Mitsubishi's entry into the compact crossover market, the Mitsubishi ASX, is one of the army of SUV-inspired family cars that have been introduced to rival conventional mainstream hatchbacks like the Volkswagen Golf and Ford Focus. The ASX, with an exterior based on the high-performance Evo X, manages to take the commanding drive position of an off-roader with the fuss-free handling of a family hatchback. The ASX's rugged but compact dimensions are clearly designed to take advantage of the success that cars like the Nissan Qashqai have enjoyed in recent years, and it comes with a choice of petrol and diesel engines. There's two and four-wheel drive versions, too, though four-wheel drive is only available on the diesel, which is the best engine thanks to its decent fuel economy and smooth performance. All versions come equipped with a good array of accessories and equipment as standard. The ASX comes in four specifications – entry-level Attivo and ‘2’, then ‘3’ and top-of-the-range ‘4’. You can only get the diesel as ‘3’ and ‘4’-spec models.
MPG, running costs & CO2 emissions
The ASX 1.6-litre petrol is the top seller in the range, and offers reasonable running costs thanks to its stop-start technology, which shuts the engine off when you’re stationary in traffic. It returns a fuel economy figure of 47.1mpg, with CO2 emissions of 137g/km. However, the diesel offers better consumption figures, returning 55.4mpg and emitting 134g/km, which does keeps road rax to a manageable level for a car of this size. The diesel has shorter 9,000-mile service intervals, too; whereas the petrol car only needs to visit the dealer every 12,500 miles. Either way, Mitsubishi's choice of fixed-price service plans should help owners plan out their costs.
Interior & comfort
There's a lot of smart technology that has gone into making the 1.8-litre diesel engine fitted in the ASX run as smoothly as possible, but to be honest, when you start the engine there's still a fair bit of clattering under the bonnet. The petrol engine is a bit in this respect, but ASXs suffer from wind, road and tyre noise when driving on the motorway or accelerating. However, the soft suspension does bring impressive comfort with it, the ASX ably riding through ripples, bumps and speed humps with relative ease. The ASX also offers reach-and-rake adjustment for the steering wheel, which makes it easy to get comfortable behind the wheel and find a good driving position.
Practicality & boot space
With the rears seats in place, the ASX offers a decent 416 litres of space in the boot. Fold the split-fold back seats down flat and that expands to a reasonable 1,193 litres – which is decent but not as big as the Skoda Yeti. The boot opening is fairly big and you do get some under-floor storage, too, plus a ski hatch that helps make carrying longer objects that little bit easier. Inside, a large glove compartment and central storage cubby provide plenty of storage space for your bits’n’bobs and as the ASX boasts a long passenger compartment and raised height, there's lots of leg and headroom in the back. The whole point of a crossover is its improved practicality, and the ASX does fairly well overall, although rivals are getting better all the time.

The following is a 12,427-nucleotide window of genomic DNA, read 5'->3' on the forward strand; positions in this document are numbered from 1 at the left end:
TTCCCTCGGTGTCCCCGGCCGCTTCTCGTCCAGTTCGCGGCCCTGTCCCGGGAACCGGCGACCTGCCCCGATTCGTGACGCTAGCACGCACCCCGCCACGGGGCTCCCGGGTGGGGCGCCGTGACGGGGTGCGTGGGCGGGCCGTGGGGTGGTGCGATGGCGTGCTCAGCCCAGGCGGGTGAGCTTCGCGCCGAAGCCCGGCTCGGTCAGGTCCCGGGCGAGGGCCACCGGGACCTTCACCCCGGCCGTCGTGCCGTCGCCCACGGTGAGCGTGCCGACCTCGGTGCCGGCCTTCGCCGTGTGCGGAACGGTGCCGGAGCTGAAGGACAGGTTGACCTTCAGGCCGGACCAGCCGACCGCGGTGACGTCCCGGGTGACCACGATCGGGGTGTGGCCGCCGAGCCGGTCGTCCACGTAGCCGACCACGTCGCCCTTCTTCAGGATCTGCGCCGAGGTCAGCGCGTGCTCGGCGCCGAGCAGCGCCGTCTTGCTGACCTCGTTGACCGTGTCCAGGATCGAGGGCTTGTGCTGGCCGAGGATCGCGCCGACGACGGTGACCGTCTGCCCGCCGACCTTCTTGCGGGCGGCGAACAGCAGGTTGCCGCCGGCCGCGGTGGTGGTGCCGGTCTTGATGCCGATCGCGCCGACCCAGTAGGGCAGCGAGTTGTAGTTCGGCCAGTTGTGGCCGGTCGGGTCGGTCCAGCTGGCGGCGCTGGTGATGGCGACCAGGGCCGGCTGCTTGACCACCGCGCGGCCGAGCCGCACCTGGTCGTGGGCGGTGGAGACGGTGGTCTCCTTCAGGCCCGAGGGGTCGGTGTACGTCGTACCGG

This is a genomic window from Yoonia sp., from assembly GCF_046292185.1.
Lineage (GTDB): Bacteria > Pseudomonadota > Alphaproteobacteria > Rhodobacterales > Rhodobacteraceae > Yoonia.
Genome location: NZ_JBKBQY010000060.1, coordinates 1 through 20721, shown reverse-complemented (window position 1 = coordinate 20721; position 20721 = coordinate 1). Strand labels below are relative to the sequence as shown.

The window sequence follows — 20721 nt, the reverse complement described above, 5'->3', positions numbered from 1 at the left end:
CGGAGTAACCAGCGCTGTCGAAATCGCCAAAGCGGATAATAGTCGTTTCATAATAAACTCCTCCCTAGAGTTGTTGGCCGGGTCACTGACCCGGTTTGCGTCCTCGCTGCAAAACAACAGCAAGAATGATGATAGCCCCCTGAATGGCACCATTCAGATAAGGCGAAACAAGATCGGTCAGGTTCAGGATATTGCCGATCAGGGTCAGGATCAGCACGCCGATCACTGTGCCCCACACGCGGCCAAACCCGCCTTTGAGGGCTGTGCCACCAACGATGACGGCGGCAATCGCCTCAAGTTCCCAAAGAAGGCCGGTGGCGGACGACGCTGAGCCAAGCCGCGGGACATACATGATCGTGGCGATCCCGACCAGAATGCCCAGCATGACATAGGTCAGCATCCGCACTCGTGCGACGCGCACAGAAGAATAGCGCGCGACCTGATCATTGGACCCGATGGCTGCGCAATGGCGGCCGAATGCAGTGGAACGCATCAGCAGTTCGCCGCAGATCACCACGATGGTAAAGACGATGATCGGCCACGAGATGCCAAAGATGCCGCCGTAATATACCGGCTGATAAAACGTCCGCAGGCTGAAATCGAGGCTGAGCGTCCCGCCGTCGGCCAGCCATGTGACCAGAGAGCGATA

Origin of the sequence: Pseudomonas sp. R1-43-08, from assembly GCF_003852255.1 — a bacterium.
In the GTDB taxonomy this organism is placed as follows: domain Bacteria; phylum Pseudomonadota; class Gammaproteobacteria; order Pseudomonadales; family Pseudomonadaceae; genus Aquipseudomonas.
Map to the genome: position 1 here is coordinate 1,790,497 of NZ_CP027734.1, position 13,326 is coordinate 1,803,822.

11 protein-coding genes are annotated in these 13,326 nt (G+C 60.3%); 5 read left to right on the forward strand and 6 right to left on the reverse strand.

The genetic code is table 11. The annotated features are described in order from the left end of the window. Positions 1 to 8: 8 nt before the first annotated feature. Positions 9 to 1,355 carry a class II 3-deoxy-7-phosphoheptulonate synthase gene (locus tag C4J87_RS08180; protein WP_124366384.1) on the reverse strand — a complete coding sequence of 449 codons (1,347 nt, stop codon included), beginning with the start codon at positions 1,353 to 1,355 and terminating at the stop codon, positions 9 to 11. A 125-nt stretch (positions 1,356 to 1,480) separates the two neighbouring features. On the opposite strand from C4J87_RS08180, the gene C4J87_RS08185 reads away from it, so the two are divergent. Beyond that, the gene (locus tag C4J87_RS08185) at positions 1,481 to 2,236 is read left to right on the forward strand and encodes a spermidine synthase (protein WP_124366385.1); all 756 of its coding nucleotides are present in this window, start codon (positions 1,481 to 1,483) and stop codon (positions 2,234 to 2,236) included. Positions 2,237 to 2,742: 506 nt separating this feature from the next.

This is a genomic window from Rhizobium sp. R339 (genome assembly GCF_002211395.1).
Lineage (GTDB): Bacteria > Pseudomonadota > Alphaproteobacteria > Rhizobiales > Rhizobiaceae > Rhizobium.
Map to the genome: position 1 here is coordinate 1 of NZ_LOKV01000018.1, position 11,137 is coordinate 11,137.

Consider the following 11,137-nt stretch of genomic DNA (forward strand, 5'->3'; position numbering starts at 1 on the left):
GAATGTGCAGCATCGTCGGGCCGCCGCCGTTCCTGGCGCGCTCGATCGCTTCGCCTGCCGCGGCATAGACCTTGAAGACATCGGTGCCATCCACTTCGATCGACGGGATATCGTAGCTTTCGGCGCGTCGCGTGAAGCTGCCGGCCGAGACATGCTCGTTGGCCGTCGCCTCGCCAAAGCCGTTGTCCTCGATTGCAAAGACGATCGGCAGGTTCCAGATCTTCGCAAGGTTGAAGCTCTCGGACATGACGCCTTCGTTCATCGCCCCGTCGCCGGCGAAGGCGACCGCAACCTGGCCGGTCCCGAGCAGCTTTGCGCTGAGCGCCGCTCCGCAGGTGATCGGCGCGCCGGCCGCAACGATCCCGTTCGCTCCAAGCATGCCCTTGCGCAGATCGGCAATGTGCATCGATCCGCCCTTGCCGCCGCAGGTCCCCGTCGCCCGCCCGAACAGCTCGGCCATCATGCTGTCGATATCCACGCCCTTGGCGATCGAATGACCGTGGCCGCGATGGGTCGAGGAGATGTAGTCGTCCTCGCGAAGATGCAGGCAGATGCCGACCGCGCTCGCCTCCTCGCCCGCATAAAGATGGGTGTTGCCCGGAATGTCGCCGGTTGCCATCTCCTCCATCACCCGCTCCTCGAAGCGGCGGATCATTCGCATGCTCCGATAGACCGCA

Reliability & safety
Mitsubishi held strong year-on-year in the 2013 Driver Power customer satisfaction survey, maintaining its 2012 position at 19th in the manufacturers list, based on solid reliability and practicality. Mitsubishi's consistency was also behind the ASX's 29th position in the top 100 list, in its Driver Power debut, which was a solid performer across categories. So you can expect it to prove durable and reliable, whatever you throw at it. The ASX's interior is certainly good quality, with all the switchgear and controls working well and feeling built to last, too. However, some of the plastics don’t have the same quality look and feel as those used in some of its rivals, such as the likes of the Volkswagen Golf. In terms of safety, however, the ASX impresses, coming equipped with seven airbags, as well as anti-skid electronic stability control, traction control, ISOFIX child seat anchor points and brake assist fitted as standard. In fact, it's stocked enough with safety accessories to secure the full five-star rating in the Euro NCAP crash safety test.
Engines, drive & performance
The ASX is not as good to drive as either the Nissan Qashqai or the Skoda Yeti, thanks to steering that isn’t as precise and a soft suspension set-up that results in some queasy body roll when driving around corners. That said, it is comfortable on the UK's rough roads and is genuinely adept at absorbing speed bumps and potholes with little fuss. The 114bhp 1.8-litre diesel offers reasonable performance, although you have to work make the turbo really useful. The 1.6-litre petrol needs higher revs to get any real speed from it and it's much noisier when driving on the motorway, as it has to make do with only a five-speed gearbox. The superior diesel is thankfully paired with a six-speed manual box, which performs better but is still pretty notchy. It is easier to manoeuvre than larger Mitsubishis thanks to its smaller dimensions, but doesn’t really offer the levels of fun we’ve come to expect from a good crossover.
Price, value for money & options
This Mitsubishi was good value for money, but is getting old now. The entry-level Attivo comes with alloy wheels, air-conditioning, electric wing mirrors, all-round electric windows, CD player, and Bluetooth and MP3 connectivity all fitted as standard. The better-selling ASX 3 spec adds climate control, cruise control and rear parking sensors. The top-of-the-range models also include a reversing camera and leather seats, so you get a lot of car for the money. It's worth noting that sat-nav and a rear-sear entertainment system is available as dealer fit only.